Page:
The carciofo romanesco del Lazio IGP (PGI Roman artichoke of the Lazio region), also known as the “cimarolo” or “mammola”, has a round and compact shape, with a diameter greater than 10 centimetres, and does not have any spines.
It is traditionally grown in the Lazio coastal area, in particular the area of Cerveteriand Ladispoli, as witnessed by artichoke leaves that are depicted in some of the tombs in the Etruscan necropolis of Tarquinia.
This vegetable is widely used in Roman-Jewish cuisineto prepare the much-loved dish of Giudia artichokes, which open up like flowers after being well fried, and Roman artichokes, which are instead filled with garlic, parsley and mint and then cooked for a long time in water and white wine.
The product is governed by Protected Geographical Indication (PGI) status,and is safeguarded by the Consortium for the protection of the Roman Artichoke.
Available from November to April, it is feted with an importantfair held every year towards the end of April at Ladispoli.
It is not only a mouth-watering opportunity for savouring the unmistakeable flavour of this vegetable, but also for visiting the surrounding areas with their wealth of tourist attractions: Castello di Santa Severa (Santa Severa Castle) in the nearby area of Santa Marinella, Castello Palo Odescalchi (Palo Odescalchi Castle) near Ladispoli and Necropoli della Banditaccia (Banditaccia Necropolis)in adjacent Cerveteri.
Here are the two best-known recipes for the Roman artichoke, especially for fans of good food. Giudia Artichokes Ingredients:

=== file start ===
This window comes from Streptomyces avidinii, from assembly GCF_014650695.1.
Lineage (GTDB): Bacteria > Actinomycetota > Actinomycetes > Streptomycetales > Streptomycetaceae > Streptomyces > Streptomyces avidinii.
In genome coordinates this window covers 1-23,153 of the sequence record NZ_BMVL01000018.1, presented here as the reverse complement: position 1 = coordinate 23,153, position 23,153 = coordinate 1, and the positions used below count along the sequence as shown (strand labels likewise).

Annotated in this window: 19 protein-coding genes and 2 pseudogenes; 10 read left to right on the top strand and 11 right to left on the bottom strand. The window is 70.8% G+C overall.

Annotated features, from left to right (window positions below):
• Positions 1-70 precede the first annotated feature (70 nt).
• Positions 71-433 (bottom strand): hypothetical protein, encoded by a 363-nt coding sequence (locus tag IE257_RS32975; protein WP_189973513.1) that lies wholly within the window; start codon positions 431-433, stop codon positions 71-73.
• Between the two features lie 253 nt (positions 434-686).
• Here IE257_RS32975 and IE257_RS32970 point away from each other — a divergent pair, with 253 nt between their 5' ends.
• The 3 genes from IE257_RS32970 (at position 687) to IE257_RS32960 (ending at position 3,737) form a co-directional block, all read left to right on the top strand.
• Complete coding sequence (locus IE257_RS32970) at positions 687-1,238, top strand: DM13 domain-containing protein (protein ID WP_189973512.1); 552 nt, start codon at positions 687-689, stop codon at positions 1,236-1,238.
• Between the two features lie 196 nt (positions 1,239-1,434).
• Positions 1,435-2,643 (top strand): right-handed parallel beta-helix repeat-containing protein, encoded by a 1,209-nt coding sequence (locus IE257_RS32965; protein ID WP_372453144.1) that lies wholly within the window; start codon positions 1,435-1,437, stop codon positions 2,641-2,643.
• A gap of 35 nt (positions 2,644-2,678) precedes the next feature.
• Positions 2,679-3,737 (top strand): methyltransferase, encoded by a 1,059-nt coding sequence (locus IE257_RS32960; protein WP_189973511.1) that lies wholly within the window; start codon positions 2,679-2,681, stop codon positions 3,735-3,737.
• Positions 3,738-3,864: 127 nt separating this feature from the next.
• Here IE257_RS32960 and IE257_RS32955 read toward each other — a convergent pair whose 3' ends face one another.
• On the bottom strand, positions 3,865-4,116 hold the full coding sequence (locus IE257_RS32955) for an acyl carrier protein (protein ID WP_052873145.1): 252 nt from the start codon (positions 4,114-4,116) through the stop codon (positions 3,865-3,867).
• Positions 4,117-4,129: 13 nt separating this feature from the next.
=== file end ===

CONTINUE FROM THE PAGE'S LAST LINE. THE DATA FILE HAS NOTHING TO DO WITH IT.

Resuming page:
extra virgin olive oil
Remove the outermost tough leaves from the artichokes and leave a piece of stalk after cutting off the hardest part. Cut away the sides of the artichoke head and cut off the top of the artichoke leaves. Plunge the artichokes into water and lemon juice to prevent them from blackening. Wash with the acidic water and dry. Take an artichoke and beat against the table so that the flower opens well and the stalk remains straight. After they have been seasoned with salt and pepper, they should be placed in this same position in a frying pan with plenty of oil, enough to allow them to float. When the outside parts turn dark in colour, sprinkle a little cool water on to make the leaves of the artichokes crunchy. Serve hot. Roman artichokes
1/2 glass of dry white wine
1 tablespoon of chopped parsley
8 tablespoons of extra virgin olive oil
1 clove of garlic
Roman mint salt
Remove the outermost leaves from the artichokes and leave a piece of stalk, plunge them into water and lemon juice. Chop the parsley with the mint and garlic. Open the leaves of the artichokes slightly and insert the chopped herbs (prepared in advance) inside, together with the salt. Place the upturned artichokes in an oven dish with high edges. Cover the artichokes with oil and water. Bake in the oven at 200° for one hour, until all the liquid has evaporated.